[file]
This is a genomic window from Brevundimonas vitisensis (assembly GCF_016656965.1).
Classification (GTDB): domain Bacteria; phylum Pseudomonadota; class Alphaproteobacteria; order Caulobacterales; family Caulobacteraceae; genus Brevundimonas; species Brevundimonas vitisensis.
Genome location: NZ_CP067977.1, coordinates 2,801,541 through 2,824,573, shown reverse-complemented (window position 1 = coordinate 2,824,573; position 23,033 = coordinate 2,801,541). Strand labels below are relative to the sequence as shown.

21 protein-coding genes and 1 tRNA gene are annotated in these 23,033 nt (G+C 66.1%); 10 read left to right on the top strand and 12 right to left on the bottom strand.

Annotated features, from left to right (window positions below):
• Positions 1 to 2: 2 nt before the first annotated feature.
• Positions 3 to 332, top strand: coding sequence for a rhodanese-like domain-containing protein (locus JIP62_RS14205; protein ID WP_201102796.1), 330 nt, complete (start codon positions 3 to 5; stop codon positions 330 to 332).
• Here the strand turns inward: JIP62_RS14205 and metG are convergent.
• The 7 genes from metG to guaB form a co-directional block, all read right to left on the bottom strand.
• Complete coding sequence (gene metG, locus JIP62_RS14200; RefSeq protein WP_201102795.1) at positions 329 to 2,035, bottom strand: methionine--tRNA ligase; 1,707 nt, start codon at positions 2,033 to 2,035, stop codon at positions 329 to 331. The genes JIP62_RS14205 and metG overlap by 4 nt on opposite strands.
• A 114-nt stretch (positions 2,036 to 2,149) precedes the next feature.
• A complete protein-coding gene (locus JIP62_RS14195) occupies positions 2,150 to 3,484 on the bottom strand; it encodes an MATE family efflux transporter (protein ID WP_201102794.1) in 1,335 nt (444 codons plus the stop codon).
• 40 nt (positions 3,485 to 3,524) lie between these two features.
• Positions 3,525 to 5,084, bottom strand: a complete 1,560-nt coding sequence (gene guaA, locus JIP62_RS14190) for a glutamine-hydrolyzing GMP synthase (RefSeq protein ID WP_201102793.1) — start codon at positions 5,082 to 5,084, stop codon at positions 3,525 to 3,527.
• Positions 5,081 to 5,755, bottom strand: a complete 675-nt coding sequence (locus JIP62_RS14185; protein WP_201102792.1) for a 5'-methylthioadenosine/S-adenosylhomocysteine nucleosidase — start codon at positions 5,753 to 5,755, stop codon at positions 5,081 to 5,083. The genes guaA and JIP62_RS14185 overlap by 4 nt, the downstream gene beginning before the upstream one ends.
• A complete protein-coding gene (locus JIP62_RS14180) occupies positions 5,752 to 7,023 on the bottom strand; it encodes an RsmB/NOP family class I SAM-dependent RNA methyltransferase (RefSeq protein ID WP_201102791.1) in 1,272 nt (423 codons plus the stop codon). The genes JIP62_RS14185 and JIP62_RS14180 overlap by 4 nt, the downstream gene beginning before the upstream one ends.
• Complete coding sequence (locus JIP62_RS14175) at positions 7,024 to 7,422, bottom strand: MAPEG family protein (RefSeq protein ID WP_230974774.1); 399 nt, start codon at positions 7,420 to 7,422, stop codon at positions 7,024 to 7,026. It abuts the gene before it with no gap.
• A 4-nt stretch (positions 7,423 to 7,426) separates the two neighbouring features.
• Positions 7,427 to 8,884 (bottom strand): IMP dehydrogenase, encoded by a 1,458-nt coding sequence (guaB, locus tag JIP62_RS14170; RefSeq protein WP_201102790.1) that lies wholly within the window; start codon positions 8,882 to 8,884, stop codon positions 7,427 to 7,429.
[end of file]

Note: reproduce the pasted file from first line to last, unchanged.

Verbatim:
This is a genomic window from Brevundimonas vitisensis (assembly GCF_016656965.1).
Classification (GTDB): domain Bacteria; phylum Pseudomonadota; class Alphaproteobacteria; order Caulobacterales; family Caulobacteraceae; genus Brevundimonas; species Brevundimonas vitisensis.
Genome location: NZ_CP067977.1, coordinates 2,801,541 through 2,824,573, shown reverse-complemented (window position 1 = coordinate 2,824,573; position 23,033 = coordinate 2,801,541). Strand labels below are relative to the sequence as shown.

21 protein-coding genes and 1 tRNA gene are annotated in these 23,033 nt (G+C 66.1%); 10 read left to right on the top strand and 12 right to left on the bottom strand.

Annotated features, from left to right (window positions below):
• Positions 1 to 2: 2 nt before the first annotated feature.
• Positions 3 to 332, top strand: coding sequence for a rhodanese-like domain-containing protein (locus JIP62_RS14205; protein ID WP_201102796.1), 330 nt, complete (start codon positions 3 to 5; stop codon positions 330 to 332).
• Here the strand turns inward: JIP62_RS14205 and metG are convergent.
• The 7 genes from metG to guaB form a co-directional block, all read right to left on the bottom strand.
• Complete coding sequence (gene metG, locus JIP62_RS14200; RefSeq protein WP_201102795.1) at positions 329 to 2,035, bottom strand: methionine--tRNA ligase; 1,707 nt, start codon at positions 2,033 to 2,035, stop codon at positions 329 to 331. The genes JIP62_RS14205 and metG overlap by 4 nt on opposite strands.
• A 114-nt stretch (positions 2,036 to 2,149) precedes the next feature.
• A complete protein-coding gene (locus JIP62_RS14195) occupies positions 2,150 to 3,484 on the bottom strand; it encodes an MATE family efflux transporter (protein ID WP_201102794.1) in 1,335 nt (444 codons plus the stop codon).
• 40 nt (positions 3,485 to 3,524) lie between these two features.
• Positions 3,525 to 5,084, bottom strand: a complete 1,560-nt coding sequence (gene guaA, locus JIP62_RS14190) for a glutamine-hydrolyzing GMP synthase (RefSeq protein ID WP_201102793.1) — start codon at positions 5,082 to 5,084, stop codon at positions 3,525 to 3,527.
• Positions 5,081 to 5,755, bottom strand: a complete 675-nt coding sequence (locus JIP62_RS14185; protein WP_201102792.1) for a 5'-methylthioadenosine/S-adenosylhomocysteine nucleosidase — start codon at positions 5,753 to 5,755, stop codon at positions 5,081 to 5,083. The genes guaA and JIP62_RS14185 overlap by 4 nt, the downstream gene beginning before the upstream one ends.
• A complete protein-coding gene (locus JIP62_RS14180) occupies positions 5,752 to 7,023 on the bottom strand; it encodes an RsmB/NOP family class I SAM-dependent RNA methyltransferase (RefSeq protein ID WP_201102791.1) in 1,272 nt (423 codons plus the stop codon). The genes JIP62_RS14185 and JIP62_RS14180 overlap by 4 nt, the downstream gene beginning before the upstream one ends.
• Complete coding sequence (locus JIP62_RS14175) at positions 7,024 to 7,422, bottom strand: MAPEG family protein (RefSeq protein ID WP_230974774.1); 399 nt, start codon at positions 7,420 to 7,422, stop codon at positions 7,024 to 7,026. It abuts the gene before it with no gap.
• A 4-nt stretch (positions 7,423 to 7,426) separates the two neighbouring features.
• Positions 7,427 to 8,884 (bottom strand): IMP dehydrogenase, encoded by a 1,458-nt coding sequence (guaB, locus tag JIP62_RS14170; RefSeq protein WP_201102790.1) that lies wholly within the window; start codon positions 8,882 to 8,884, stop codon positions 7,427 to 7,429.